Seven Frequently Asked Questions
1. What is the Bible?
Most importantly the Bible is a story -- a long story made up of many shorter stories -- about the relationship between God and God's people. That is why it is also called the Word of God. The stories are told in many different ways, in poetry and in prose, through prophecy and law, in gospels and in letters. But fundamental to understanding the Bible is recognising that it is the story of God and God's people, told from their human point of view. And because the people of the Bible are our spiritual forebears, men and women on a journey like ours into relationship with God, the Bible is also our story. Week by week in worship and in many parishes in Bible Study and other similar programmes, we retell the story and make it alive in our own lives, as individuals and as communities.
2. Okay, great, but I had something more literal in mind -- What is the Bible really?
If you pick up the Bible in your pew or go to a bookstore and ask for a Bible, you'll find yourself holding a volume divided into two parts, the Old Testament and the New Testament. Each one of those parts is subdivided in turn. The Old Testament breaks down into the Law (also called Torah or the Pentateuch), the Prophets, and the Writings:
The New Testament can also be divided (less neatly) into three categories, the Gospels, the Epistles (or Letters), and Revelation (the nearest thing in the New Testament to the Prophets):
3. What's the best version of the Bible to get? How do I choose one?
There are many, many translations, and the last 30-40 years have been especially productive. A good rule of thumb in choosing is to look at who sponsored or commissioned the translation -- by and large, the more different churches and confessional groups were involved, the better. That way, no one particular set of axes is being ground! Among the most popular translations are:
Especially to be avoided are paraphrases, rather than translations--The Living Bible is an example of a paraphrase.
4. What do you mean when you talk about the Bible being the Word of God? Is it inspired? Didn't God write it or something?
Well, yes and no -- yes, the Bible is inspired by God, but no, God didn't write it. For example Anglicans (the faith community I'm most familiar with) show their belief in the divine inspiration of the Bible by putting it at the centre of worship and by affirming its fundamental role in bringing us to salvation. The Anglican church teaches that everything that is needed for salvation can be found in the Bible. Notice that is not at all the same thing as saying that everything found in the Bible is necessary for salvation!
The attempt to define a uniquely Anglican approach to the Bible began back in the sixteenth century with the thirty-nine Articles of Religion, the historic foundation of Anglican doctrine and practice:"The Holy Scriptures containeth all things necessary to salvation: so that whatsoever is not read therein, nor may be proved thereby, is not to be required of any man, that it should be believed as an article of the faith, or be thought requisite or necessary to salvation." (1571 printing)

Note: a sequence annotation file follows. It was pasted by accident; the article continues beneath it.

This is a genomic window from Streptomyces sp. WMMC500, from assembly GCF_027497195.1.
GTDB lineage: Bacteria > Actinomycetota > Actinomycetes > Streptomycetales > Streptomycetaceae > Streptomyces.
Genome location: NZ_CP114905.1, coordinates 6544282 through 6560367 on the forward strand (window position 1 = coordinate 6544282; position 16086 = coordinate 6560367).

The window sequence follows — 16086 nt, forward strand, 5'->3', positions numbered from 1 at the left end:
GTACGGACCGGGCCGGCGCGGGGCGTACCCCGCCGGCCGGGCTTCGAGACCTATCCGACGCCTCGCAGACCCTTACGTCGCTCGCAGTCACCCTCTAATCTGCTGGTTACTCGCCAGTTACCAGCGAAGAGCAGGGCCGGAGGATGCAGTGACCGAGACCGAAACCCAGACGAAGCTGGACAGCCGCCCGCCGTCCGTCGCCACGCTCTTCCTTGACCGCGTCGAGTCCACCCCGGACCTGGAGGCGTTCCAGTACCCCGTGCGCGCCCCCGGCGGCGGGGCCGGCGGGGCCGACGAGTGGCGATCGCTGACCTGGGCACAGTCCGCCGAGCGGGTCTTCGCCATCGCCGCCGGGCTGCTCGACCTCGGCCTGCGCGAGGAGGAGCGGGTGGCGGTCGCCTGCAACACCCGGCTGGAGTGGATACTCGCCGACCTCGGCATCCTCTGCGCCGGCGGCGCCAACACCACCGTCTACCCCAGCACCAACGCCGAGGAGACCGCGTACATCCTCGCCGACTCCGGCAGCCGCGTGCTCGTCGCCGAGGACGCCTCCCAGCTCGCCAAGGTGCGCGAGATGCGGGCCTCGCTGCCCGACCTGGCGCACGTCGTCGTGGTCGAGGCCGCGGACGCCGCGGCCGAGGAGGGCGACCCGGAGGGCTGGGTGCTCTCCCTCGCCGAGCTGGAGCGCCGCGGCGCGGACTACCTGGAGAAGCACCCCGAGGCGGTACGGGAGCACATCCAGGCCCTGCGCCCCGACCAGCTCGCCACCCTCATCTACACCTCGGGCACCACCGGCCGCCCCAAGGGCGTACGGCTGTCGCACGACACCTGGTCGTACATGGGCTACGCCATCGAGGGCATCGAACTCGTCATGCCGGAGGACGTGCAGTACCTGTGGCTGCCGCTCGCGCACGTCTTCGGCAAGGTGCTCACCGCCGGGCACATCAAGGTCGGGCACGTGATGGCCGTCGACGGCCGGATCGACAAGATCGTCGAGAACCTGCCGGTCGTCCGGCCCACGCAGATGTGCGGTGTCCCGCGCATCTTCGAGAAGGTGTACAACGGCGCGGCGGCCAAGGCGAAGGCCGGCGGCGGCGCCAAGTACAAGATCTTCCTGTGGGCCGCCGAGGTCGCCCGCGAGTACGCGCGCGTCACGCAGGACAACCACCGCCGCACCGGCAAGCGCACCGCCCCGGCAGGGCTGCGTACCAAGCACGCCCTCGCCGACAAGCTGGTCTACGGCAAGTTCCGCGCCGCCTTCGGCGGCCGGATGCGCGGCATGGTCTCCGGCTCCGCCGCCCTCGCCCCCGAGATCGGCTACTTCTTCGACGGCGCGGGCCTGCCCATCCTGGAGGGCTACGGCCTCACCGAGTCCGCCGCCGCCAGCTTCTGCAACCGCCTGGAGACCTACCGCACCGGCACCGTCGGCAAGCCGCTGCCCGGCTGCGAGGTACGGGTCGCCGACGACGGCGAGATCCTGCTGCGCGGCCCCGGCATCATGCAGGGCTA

More recently the Episcopal Dictionary of the Church offers this uniquely Anglican balancing act, encompassing not just the Bible but the roles of church tradition and human reason:
The threefold sources of authority in Anglicanism are scripture, tradition, and reason. These three sources uphold and critique each other in a dynamic way. Scripture is the normative source for God's revelation and the source for all Christian teaching and reflection. Tradition passes down from generation to generation the church's ongoing experience of God's presence and activity. Reason is understood to include the human capacity to discern the truth in both rational and intuitive ways. It is not limited to logic as such. It takes into account and includes experience. Each of the three sources of authority must be perceived and interpreted in light of the other two.
The Anglican balance of authority has been characterized as a "three-legged stool" which falls if any one of the legs is not upright. It may be distinguished from a tendency in Roman Catholicism to overemphasize tradition relative to scripture and reason, and in certain Protestant churches to overemphasize scripture relative to tradition and reason. The Anglican balancing of the sources of authority has been criticized as clumsy or "muddy." It has been associated with the Anglican affinity for seeking the mean between extremes and living the via media. It has also been associated with the Anglican willingness to tolerate and comprehend opposing viewpoints instead of imposing tests of orthodoxy or resorting to heresy trials.
We'll say more about this process of interpretation in the second section of this Guide. But for now let's explore what it means to say that the Bible is inspired by God. That expression is taken from one of St Paul's pastoral epistles, 2 Timothy 3.16: "All scripture is inspired by God and is useful for teaching, for reproof, for correction, and for training in righteousness". A great deal of ink (and blood) has been spilled over the centuries in trying to understand what Paul meant by this. For some Christians, it has meant (indeed to many it still means) that the Bible is "verbally inerrant", that is, that no word of the Bible is untrue or mistaken.